In a 2020 paper, Dr Winkfield and colleagues from universities across the United States outlined ways to reduce the marginalization of Black professionals in the field.5
For medical societies such as ASTRO, which Dr Winkfield and coauthors criticized for a weak response to anti-Black racism, the authors recommended the “ATIP” approach, which stands for:
- Acknowledgment — Acknowledge the existence and impact of anti-Black racism and implicit bias.
- Transparency — Maintain transparency about funding and resources supporting the institution’s priorities as well as transparency in determining pathways to leadership roles.
- Intentionality — Demonstrate intentionality by establishing a comprehensive pipeline for Black leadership, showing commitment to equity, and dedicating resources toward eliminating disparities.
- rePresentation — Commit to inclusive representation without tokenism.
As a model for individual clinicians, practices, and departments, Dr Winkfield and colleagues suggested the “LEADS” approach, which stands for:
- Learn — Educate yourself about racism and its impact on Black patients and colleagues.
- Engage — Engage with Black colleagues on the climate of the workplace, offer to be a resource to Black medical student groups, and engage your family in conversations about racism.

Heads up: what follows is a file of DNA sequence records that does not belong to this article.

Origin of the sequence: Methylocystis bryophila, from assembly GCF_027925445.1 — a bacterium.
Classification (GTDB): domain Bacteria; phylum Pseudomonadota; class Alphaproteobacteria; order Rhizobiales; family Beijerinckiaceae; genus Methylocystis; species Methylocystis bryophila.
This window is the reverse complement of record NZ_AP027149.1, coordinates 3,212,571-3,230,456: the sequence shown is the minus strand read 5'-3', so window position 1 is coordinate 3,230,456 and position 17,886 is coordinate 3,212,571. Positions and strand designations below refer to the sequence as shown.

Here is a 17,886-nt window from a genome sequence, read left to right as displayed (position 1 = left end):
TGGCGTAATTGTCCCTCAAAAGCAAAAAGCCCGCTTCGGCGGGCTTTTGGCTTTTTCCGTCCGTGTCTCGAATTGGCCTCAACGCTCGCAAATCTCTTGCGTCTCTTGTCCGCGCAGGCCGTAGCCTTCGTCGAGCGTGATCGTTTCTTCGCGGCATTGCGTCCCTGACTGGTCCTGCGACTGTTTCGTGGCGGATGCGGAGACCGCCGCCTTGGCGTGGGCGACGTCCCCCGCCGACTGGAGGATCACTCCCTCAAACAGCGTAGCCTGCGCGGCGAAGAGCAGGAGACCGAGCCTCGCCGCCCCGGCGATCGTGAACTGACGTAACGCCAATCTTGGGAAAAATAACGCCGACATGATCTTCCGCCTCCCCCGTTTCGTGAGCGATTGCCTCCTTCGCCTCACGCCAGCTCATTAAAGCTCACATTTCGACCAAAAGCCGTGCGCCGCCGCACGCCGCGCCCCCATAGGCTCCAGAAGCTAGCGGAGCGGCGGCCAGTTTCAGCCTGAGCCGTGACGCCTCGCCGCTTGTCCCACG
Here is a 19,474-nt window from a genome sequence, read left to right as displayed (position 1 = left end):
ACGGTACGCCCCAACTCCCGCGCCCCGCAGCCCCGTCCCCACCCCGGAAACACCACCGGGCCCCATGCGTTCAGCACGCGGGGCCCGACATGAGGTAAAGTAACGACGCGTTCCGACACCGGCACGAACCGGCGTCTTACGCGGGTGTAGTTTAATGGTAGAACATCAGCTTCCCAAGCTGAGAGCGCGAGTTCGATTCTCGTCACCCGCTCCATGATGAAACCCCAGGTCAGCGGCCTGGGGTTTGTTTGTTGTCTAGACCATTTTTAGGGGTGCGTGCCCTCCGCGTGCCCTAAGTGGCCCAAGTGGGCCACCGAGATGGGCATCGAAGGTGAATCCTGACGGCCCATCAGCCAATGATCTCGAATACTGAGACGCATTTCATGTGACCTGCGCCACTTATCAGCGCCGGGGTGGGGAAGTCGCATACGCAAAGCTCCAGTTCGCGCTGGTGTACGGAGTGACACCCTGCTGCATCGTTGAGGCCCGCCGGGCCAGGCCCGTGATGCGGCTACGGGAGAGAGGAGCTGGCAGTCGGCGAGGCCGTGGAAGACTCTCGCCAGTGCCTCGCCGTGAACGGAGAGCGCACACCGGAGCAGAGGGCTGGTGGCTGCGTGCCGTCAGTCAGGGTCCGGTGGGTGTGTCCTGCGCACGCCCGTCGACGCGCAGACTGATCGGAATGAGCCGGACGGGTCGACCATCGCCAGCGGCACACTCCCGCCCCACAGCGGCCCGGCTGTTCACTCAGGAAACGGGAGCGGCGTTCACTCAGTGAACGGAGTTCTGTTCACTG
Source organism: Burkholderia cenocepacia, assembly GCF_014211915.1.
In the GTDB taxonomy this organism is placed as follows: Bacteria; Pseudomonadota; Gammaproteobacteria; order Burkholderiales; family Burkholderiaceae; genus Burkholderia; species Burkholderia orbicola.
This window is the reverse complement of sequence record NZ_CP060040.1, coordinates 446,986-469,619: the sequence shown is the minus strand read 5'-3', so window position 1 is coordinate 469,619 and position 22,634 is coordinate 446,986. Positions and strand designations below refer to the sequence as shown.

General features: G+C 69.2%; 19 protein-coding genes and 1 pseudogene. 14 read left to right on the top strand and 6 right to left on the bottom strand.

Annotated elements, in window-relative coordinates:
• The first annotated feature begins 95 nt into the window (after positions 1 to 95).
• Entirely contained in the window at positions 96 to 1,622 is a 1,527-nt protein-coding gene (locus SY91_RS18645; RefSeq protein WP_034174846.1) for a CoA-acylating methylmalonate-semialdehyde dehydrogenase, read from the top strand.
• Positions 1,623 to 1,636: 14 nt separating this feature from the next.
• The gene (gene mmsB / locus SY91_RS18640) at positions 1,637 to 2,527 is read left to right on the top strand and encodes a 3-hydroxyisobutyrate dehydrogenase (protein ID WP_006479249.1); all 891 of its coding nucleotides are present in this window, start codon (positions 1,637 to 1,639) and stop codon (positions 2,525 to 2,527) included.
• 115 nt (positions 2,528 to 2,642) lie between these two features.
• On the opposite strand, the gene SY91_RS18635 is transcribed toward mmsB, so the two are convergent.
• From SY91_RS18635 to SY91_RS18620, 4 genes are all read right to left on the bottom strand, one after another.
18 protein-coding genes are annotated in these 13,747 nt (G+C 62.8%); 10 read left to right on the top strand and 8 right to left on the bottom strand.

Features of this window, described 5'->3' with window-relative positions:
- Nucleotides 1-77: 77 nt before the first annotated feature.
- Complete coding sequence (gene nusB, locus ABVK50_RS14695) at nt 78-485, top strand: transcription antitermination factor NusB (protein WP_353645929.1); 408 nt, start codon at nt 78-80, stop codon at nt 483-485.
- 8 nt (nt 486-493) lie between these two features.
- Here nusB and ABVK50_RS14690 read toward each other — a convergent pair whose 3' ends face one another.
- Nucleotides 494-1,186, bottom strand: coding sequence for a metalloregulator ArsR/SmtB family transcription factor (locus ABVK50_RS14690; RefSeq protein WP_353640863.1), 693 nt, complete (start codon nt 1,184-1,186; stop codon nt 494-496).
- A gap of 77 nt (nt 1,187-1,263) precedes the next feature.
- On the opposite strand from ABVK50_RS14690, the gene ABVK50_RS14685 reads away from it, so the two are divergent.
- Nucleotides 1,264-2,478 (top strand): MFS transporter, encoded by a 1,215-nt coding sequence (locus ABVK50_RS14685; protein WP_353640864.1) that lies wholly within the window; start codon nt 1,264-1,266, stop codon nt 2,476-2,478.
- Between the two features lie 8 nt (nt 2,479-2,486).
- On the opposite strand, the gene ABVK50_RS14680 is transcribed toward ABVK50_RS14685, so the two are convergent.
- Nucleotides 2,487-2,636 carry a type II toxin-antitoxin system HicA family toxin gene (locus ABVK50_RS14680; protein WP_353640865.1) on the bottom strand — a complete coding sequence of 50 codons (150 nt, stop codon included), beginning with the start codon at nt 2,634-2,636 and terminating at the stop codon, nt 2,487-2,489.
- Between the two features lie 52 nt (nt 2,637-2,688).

- Advocate — Lobby for health care reforms that promote greater racial equity, and vote in ways that eliminate racism.
- Defend — Push back against subtle or overt anti-Black comments.
- Support — Invest in the success of Black colleagues by quoting their research and nominating them for key positions.
Dr Winkfield recommends that oncology professionals “be the change” in supporting and advocating for greater diversity and inclusion in the workforce.
“If you are faculty at a medical school and have the opportunity to weigh in on the selection of trainees at all levels, please do so,” Dr Winkfield said. “If you can spare an hour each month to provide mentorship or sponsorship to someone from a background that is traditionally underrepresented in the field, that is highly encouraged. Find ways to promote your colleagues of color. Don’t stand by and allow the microaggressions; speak up.”
Disclosures: Dr Winkfield reported consulting or advisory roles with Merck, Pfizer, Bristol-Myers Squibb, and GRAIL. Dr Abraham reported having no disclosures.
1. Winkfield KM, Levit LA, Tibbits M, et al. Addressing equity, diversity, and inclusion of Black physicians in the oncology workforce. JCO Oncol Pract. 2021;17(5):224-226. doi:10.1200/OP.21.00079
2. Vapiwala N, Winkfield KM. The hidden costs of medical education and the impact on oncology workforce diversity. JAMA Oncol. 2018;4(3):289–290. doi:10.1001/jamaoncol.2017.4533
3. American Society of Hematology. ASH Minority Recruitment Initiative. Accessed August 31, 2021. https://www.hematology.org/awards/minority-recruitment
4. American Society for Radiation Oncology. Diversity and Inclusion Initiatives. Accessed August 31, 2021. https://www.astro.org/About-ASTRO/diversity-and-inclusion/Initiatives
5. Chapman CH, Gabeau D, Pinnix CC, Deville C Jr., Gibbs IC, Winkfield KM. Why racial justice matters in radiation oncology. Adv Radiat Oncol. 2020; 5(5): 783-790. doi:10.1016/j.adro.2020.06.013
This article originally appeared on Cancer Therapy Advisor